One of the things many people valued in 2020 was debt reduction. Americans paid down a record $82.9 billion in credit card debt last year.4 In the months ahead, the economy is expected to heat up as consumers release their pent-up demand for shopping, dining, travel, and entertainment. While it may be tempting to throw caution to the wind as life returns to something resembling normal, remind yourself how it feels to be debt-free or to have a better handle on your credit before using credit cards to pay for a vacation or shopping spree. Remember, the less money that goes toward servicing debt each month, the more that’s available for you to save and invest, which can help you pursue your long-term goals faster. To learn more about managing credit and debt and how maintaining a strong credit score can help you save money, visit myFICO.
Maintaining adequate cash reserves has always been important for covering unplanned expenses, such as a car repair, new roof, or medical bills, without incurring debt. During the pandemic, emergency savings took on even greater importance as many Americans faced layoffs and furloughs. Having enough money set aside to cover three to six months of living expenses can provide the confidence that you’ll be able to pay for essential expenses when unexpected events occur.
If you had to dip into savings during the pandemic, put a plan in place now to rebuild emergency reserves. Saving all or a portion of a recent economic impact payment, tax refund, or upcoming child tax credit payments that you may receive can be a great way to jumpstart savings.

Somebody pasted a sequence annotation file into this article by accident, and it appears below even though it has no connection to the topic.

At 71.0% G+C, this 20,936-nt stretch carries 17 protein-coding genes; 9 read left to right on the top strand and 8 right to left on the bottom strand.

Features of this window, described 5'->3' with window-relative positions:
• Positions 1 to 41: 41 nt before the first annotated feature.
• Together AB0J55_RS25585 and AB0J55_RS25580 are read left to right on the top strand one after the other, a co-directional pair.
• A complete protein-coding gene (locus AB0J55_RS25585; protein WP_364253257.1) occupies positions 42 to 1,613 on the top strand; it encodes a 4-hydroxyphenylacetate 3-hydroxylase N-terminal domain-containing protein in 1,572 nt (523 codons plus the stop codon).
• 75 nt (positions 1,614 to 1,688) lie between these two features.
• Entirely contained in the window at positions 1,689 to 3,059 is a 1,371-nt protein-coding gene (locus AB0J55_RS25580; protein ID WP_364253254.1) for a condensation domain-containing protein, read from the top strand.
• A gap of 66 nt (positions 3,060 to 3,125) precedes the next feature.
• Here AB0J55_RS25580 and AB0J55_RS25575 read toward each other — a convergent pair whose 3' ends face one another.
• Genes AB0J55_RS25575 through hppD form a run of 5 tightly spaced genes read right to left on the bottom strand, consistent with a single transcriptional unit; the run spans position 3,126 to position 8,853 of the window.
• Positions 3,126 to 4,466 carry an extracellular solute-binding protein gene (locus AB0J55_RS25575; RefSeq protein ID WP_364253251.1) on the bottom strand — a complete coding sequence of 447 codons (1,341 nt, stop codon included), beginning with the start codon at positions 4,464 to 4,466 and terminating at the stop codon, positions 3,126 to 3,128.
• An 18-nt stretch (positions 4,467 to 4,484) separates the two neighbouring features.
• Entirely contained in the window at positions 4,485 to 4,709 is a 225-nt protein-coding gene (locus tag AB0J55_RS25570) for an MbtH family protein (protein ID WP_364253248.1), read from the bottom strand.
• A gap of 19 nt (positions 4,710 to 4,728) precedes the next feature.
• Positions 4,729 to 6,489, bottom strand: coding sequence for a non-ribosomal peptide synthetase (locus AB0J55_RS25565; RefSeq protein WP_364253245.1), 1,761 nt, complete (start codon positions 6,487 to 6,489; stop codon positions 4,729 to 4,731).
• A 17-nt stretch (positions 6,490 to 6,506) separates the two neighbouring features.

As the stock market slumped last winter, investors who took the opportunity to buy while prices were low were in a better position to benefit as share prices began to rise in the spring. While this is a smart strategy, it’s seldom possible for investors to pick the best time to enter or exit the markets. However, a technique called dollar-cost averaging allows you to buy into the markets at regular intervals, which can help even out the price you pay for shares over time. You’ll purchase shares at higher prices when the market is rising and at lower prices when market values are down. If you participate in your employer’s retirement plan, you may already use this strategy to make plan contributions each pay period. Best of all, setting up regular automatic investments is one less thing you have to think about each month.
Finally, if you’ve incorporated these or other positive financial habits over the past year, spend a few minutes reflecting on how this makes you feel emotionally. Do you feel more secure about meeting your current financial obligations? Are you more confident about the future? Revisit these feelings whenever your financial health begins to feel a little off-balance to help you get back to center and remain on track toward your goals.
If you have questions or concerns about saving, budgeting, or managing family finances, call the office to schedule time to talk.
Dollar cost averaging will not guarantee a profit or protect you from loss, but may reduce your average cost per share in a fluctuating market.
1https://www.consumerfinance.gov/about-us/blog/credit-card-debt-fell-even-consumers-having-financial-difficulties-before-pandemic/ 2https://www.pewtrusts.org/en/research-and-analysis/articles/2021/04/27/states-2020-personal-income-growth-was-highest-in-20-years 3 https://www.creditkarma.com/insights/i/pandemic-redefining-necessities-survey 4 https://wallethub.com/edu/cc/credit-card-debt-study/24400